Hiking Trails Colorado: Explosive views on the Lenawee Trail
Explore important day hike essentials for the Lenawee Trail, a moderate day hike in Summit County
The Lenawee Trail, one of the many local hiking trails Colorado has, offers a glimpse of fall colors as it ascends through groves of young aspen regenerating in the constant upheaval of avalanche flows down the steep slopes of Lenawee Mountain (13,204 feet). About 1.5 miles up the trail at 11,500 feet of elevation, near tree-line, the Lenawee Trail offers expansive views of the area. From the upper trail, Dillon Reservoir of the Gore Range and the Ten-Mile Range lie in the distance west of the Snake River Valley. The ridgeline of Lenawee Mountain from 12,550 feet to 13,200 feet overlooks Arapahoe Basin Ski Area and Loveland Pass on the Continental Divide.
Immediately west of Lenawee Mountain is the ridge of Porcupine Peak (11,803 feet) that forms the wall of Montezuma Bowl. Grizzly Peak (13,427 feet) forms the north portion of the East Wall beyond the Lenawee Mountain chutes at Arapahoe Basin. Directly north of Lenawee Mountain, Highway 6 ascends on sharp switchbacks to Loveland Pass (11,980 feet). East of Lenawee Mountain, and out-of-sight unless you climb to the summit, are the 14er twins Grays Peak (14,267 feet), the southern mountain, and Torreys Peak (14,270 feet), across the saddle to the north.
The Lenawee Trail is a challenging five-hour intermediate hike of 8 miles. The trail has an elevation gain of 2,200 feet from the trailhead at 10,370 feet to Lenawee Mountain ridge at 12,570 feet. Of course, you can split the distance and still enjoy passing through a thicket of young aspen saplings and a rocky overlook 1.5 miles into the hike.
The area is general forest lands, open to a variety of recreation. Wildlife is abundant and includes moose, marmot, coyote and mule deer, species you’ll find on many hiking trails Colorado has. The area is great for hiking with dogs and is often frequented by dog walkers, mountain bikers, dispersed campers and hunters during the fall season.
The challenging terrain and dramatic changes in the weather of Summit County should be respected, even during this short Colorado hiking trip. Since a colleague of mine volunteers with the Summit County Search and Rescue group and spends almost every free day of summer on a rescue or recovery mission, I will reiterate the gear that I carry on any day hike.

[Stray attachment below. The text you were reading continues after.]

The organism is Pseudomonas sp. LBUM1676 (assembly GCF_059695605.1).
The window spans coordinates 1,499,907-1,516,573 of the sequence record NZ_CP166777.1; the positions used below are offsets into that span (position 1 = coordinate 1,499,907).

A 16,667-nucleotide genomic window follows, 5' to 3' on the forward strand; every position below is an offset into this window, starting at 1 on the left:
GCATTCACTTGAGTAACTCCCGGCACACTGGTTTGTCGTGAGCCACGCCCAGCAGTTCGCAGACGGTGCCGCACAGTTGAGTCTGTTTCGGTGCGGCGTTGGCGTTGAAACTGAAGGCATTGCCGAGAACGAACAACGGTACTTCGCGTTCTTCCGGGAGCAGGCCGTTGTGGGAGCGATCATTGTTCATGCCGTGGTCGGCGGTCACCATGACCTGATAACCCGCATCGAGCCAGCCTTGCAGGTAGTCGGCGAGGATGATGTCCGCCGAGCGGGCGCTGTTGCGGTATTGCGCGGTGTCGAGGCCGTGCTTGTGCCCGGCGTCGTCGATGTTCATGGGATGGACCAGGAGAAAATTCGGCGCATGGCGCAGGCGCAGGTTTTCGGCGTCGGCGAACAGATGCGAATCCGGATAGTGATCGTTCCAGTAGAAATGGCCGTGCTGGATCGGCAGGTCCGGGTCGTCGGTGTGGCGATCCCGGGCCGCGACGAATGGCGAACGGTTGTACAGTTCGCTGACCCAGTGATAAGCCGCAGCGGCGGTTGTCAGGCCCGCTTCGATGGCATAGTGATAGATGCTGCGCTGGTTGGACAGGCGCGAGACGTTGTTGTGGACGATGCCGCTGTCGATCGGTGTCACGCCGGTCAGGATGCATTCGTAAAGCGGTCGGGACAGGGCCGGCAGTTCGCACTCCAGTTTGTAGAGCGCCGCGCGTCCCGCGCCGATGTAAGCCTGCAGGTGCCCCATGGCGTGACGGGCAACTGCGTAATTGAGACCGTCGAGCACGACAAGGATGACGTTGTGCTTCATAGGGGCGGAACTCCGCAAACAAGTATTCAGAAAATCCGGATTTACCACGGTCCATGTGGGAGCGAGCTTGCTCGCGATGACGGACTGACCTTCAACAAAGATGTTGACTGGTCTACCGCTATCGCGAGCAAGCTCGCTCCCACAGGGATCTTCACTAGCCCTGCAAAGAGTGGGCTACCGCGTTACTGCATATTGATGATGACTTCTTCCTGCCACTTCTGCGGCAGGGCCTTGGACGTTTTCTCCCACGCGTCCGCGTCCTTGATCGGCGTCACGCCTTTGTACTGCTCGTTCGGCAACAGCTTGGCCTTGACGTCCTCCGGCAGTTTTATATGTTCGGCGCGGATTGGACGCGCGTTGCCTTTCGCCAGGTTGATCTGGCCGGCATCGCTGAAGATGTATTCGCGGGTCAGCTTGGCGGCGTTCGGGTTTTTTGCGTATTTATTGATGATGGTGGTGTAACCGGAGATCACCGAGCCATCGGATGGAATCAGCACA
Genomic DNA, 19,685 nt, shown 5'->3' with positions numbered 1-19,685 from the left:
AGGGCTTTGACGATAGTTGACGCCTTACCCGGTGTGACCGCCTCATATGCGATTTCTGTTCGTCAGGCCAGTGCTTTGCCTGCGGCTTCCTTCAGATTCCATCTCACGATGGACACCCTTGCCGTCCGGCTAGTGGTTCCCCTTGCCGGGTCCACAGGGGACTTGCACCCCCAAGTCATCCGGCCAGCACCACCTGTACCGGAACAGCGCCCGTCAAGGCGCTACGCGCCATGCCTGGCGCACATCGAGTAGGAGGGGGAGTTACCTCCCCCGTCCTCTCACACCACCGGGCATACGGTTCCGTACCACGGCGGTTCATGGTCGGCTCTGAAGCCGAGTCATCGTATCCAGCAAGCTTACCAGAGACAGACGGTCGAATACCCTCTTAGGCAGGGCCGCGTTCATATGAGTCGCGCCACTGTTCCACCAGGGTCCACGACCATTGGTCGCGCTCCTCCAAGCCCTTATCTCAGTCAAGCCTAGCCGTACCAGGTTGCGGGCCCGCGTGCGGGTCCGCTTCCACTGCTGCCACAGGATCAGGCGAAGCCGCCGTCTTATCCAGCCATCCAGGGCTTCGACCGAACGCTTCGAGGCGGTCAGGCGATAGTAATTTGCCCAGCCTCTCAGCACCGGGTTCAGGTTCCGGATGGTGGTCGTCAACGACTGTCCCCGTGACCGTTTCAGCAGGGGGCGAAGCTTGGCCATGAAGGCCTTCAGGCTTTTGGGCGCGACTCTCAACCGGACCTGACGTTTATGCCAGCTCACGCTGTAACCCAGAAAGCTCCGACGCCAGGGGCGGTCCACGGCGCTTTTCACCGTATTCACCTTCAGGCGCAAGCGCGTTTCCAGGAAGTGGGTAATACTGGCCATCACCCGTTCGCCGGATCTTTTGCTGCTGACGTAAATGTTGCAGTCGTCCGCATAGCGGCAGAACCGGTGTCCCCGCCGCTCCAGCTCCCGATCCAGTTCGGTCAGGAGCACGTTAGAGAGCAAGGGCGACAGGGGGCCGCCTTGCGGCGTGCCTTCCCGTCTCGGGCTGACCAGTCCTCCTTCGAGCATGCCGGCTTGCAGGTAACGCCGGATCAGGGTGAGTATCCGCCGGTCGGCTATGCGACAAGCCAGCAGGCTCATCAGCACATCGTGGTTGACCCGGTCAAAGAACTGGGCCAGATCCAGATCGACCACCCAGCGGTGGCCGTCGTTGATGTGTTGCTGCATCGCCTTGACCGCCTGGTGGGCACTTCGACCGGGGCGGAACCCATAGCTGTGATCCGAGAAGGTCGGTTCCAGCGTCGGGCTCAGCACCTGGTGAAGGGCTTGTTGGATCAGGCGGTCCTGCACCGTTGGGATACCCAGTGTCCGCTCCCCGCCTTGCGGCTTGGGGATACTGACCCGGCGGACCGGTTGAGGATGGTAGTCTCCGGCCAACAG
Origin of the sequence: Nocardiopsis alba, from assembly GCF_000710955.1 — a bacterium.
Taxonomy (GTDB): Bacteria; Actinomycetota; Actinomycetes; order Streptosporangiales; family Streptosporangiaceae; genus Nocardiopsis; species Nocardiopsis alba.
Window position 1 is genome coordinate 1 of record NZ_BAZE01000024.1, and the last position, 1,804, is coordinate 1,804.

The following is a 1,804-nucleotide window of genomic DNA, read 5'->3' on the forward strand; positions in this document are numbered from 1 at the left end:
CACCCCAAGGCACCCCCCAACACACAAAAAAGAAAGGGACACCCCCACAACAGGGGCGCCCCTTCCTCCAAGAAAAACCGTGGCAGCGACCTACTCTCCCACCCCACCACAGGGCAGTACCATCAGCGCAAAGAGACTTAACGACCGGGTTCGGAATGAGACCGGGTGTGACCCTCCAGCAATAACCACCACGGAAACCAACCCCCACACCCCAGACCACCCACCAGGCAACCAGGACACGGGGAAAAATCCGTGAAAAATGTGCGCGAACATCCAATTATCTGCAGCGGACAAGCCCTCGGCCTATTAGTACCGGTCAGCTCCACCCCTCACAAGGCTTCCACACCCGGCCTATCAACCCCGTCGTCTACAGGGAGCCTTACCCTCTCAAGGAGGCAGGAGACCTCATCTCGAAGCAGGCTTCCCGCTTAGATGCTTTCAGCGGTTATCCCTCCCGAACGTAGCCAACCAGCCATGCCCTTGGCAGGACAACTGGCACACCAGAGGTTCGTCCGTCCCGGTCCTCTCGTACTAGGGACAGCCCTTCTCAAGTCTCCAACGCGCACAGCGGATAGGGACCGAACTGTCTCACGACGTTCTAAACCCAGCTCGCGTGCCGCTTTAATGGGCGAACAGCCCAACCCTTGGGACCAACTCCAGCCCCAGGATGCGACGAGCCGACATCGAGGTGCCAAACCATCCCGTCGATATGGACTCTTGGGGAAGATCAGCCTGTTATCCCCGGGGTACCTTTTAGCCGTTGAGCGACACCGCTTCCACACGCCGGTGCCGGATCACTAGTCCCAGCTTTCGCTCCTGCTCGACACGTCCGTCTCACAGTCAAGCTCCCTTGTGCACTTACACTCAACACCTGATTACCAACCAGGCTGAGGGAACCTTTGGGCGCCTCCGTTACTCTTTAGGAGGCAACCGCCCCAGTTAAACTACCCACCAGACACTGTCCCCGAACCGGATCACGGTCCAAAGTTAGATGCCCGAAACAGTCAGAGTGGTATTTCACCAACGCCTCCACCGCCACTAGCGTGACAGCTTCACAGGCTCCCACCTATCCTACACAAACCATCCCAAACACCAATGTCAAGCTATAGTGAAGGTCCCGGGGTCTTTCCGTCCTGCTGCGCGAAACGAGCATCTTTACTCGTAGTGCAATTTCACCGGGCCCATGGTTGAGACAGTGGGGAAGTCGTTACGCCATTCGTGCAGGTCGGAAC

In cool weather on an intermediate hike through dry forest and tundra that has no natural source of flowing water during most of the year, I carry at least one liter of water. In my pockets, I have adhesive bandages, cell phone, Victorinox knife and a few tissues. In my day pack, I carry a fire starter, two headlamps, extra batteries, fleece, windbreaker, trail snacks such as nuts or cheese, sunglasses, reading glasses and a global positioning system, regardless of how well I know an area or how far I intend to hike. Even on hikes in the center of cities, I have needed to use my headlamp, adhesive bandages and my pocket knife.
How to Get There
The Lenawee Trailhead is about 15 miles from Silverthorne, east of Keystone. From the I-70 interchange in Silverthorne, you will drive east on Highway 6 to Keystone and exit to Montezuma Road. Drive about 5 miles, crossing a bridge over the Snake River, and take a left turn on Peru Creek Road, Forest Service Road 260. Although the gravel road is rough and dips at water diversion berms, low-clearance vehicles can reach the trailhead 2 miles up Peru Creek watershed. The trailhead is clearly marked and small pull-outs offer parking along the south side of Peru Creek Road. The trail ascends the slope north of the road.
The Peru Creek watershed is part of the Argentine mining district, named after the Latin word argentum, meaning silver. Beyond the Lenawee Trailhead, you can explore historic mining ruins of the Argentine mining district on one of the many hiking trails Colorado has in this area. View buildings associated with the Pennsylvania Mine and the degraded route of the failed Argentine Central Railway that was constructed beginning in 1905 to serve mining claims owned by Edward J. Wilcox. The Panic of 1907 brought a recession and the collapse of the silver market, bringing a close to the mining in the Argentine area.
Map: Trails Illustrated, Idaho Springs, Georgetown, Loveland Pass, 104. Latitude 40°, Summit County Colorado Trails.
Author Kim Fenske has written extensively on hiking trails throughout Colorado. His writing includes Greatest Hikes in Central Colorado: Summit and Eagle Counties; and Hiking Colorado: Holy Cross Wilderness, available from Amazon Kindle Books.
Originally published in the September 5, 2015, issue of the Summit Daily and regularly vetted for accuracy.
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